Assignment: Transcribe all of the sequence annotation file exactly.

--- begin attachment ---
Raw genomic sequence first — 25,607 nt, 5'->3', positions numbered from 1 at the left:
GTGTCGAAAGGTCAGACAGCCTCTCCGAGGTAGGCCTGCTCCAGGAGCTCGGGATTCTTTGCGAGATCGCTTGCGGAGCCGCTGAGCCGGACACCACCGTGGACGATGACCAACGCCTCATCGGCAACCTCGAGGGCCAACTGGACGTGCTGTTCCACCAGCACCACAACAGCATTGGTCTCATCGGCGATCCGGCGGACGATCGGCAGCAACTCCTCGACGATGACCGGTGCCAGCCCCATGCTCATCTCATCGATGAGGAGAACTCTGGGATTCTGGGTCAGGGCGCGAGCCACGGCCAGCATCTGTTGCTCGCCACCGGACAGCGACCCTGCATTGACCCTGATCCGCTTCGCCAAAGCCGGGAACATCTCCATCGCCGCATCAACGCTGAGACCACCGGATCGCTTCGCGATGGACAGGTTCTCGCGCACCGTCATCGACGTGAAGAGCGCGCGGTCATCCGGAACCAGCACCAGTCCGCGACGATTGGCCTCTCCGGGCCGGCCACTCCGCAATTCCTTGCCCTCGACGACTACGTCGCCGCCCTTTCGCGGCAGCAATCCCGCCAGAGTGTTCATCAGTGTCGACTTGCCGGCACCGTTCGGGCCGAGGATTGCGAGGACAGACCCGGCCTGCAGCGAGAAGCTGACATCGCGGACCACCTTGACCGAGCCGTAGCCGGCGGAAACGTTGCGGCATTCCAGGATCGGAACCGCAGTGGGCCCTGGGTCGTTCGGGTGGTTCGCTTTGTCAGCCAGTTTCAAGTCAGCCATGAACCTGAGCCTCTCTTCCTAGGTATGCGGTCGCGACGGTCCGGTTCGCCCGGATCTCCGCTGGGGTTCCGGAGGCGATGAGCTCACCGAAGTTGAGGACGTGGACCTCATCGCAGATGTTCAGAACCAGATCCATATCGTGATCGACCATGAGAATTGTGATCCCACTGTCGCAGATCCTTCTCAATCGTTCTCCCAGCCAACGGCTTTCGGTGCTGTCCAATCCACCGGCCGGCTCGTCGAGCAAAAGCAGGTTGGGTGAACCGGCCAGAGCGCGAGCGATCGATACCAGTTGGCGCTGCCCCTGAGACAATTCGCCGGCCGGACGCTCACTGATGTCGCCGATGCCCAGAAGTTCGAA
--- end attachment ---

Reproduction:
Raw genomic sequence first — 25,607 nt, 5'->3', positions numbered from 1 at the left:
GTGTCGAAAGGTCAGACAGCCTCTCCGAGGTAGGCCTGCTCCAGGAGCTCGGGATTCTTTGCGAGATCGCTTGCGGAGCCGCTGAGCCGGACACCACCGTGGACGATGACCAACGCCTCATCGGCAACCTCGAGGGCCAACTGGACGTGCTGTTCCACCAGCACCACAACAGCATTGGTCTCATCGGCGATCCGGCGGACGATCGGCAGCAACTCCTCGACGATGACCGGTGCCAGCCCCATGCTCATCTCATCGATGAGGAGAACTCTGGGATTCTGGGTCAGGGCGCGAGCCACGGCCAGCATCTGTTGCTCGCCACCGGACAGCGACCCTGCATTGACCCTGATCCGCTTCGCCAAAGCCGGGAACATCTCCATCGCCGCATCAACGCTGAGACCACCGGATCGCTTCGCGATGGACAGGTTCTCGCGCACCGTCATCGACGTGAAGAGCGCGCGGTCATCCGGAACCAGCACCAGTCCGCGACGATTGGCCTCTCCGGGCCGGCCACTCCGCAATTCCTTGCCCTCGACGACTACGTCGCCGCCCTTTCGCGGCAGCAATCCCGCCAGAGTGTTCATCAGTGTCGACTTGCCGGCACCGTTCGGGCCGAGGATTGCGAGGACAGACCCGGCCTGCAGCGAGAAGCTGACATCGCGGACCACCTTGACCGAGCCGTAGCCGGCGGAAACGTTGCGGCATTCCAGGATCGGAACCGCAGTGGGCCCTGGGTCGTTCGGGTGGTTCGCTTTGTCAGCCAGTTTCAAGTCAGCCATGAACCTGAGCCTCTCTTCCTAGGTATGCGGTCGCGACGGTCCGGTTCGCCCGGATCTCCGCTGGGGTTCCGGAGGCGATGAGCTCACCGAAGTTGAGGACGTGGACCTCATCGCAGATGTTCAGAACCAGATCCATATCGTGATCGACCATGAGAATTGTGATCCCACTGTCGCAGATCCTTCTCAATCGTTCTCCCAGCCAACGGCTTTCGGTGCTGTCCAATCCACCGGCCGGCTCGTCGAGCAAAAGCAGGTTGGGTGAACCGGCCAGAGCGCGAGCGATCGATACCAGTTGGCGCTGCCCCTGAGACAATTCGCCGGCCGGACGCTCACTGATGTCGCCGATGCCCAGAAGTTCGAA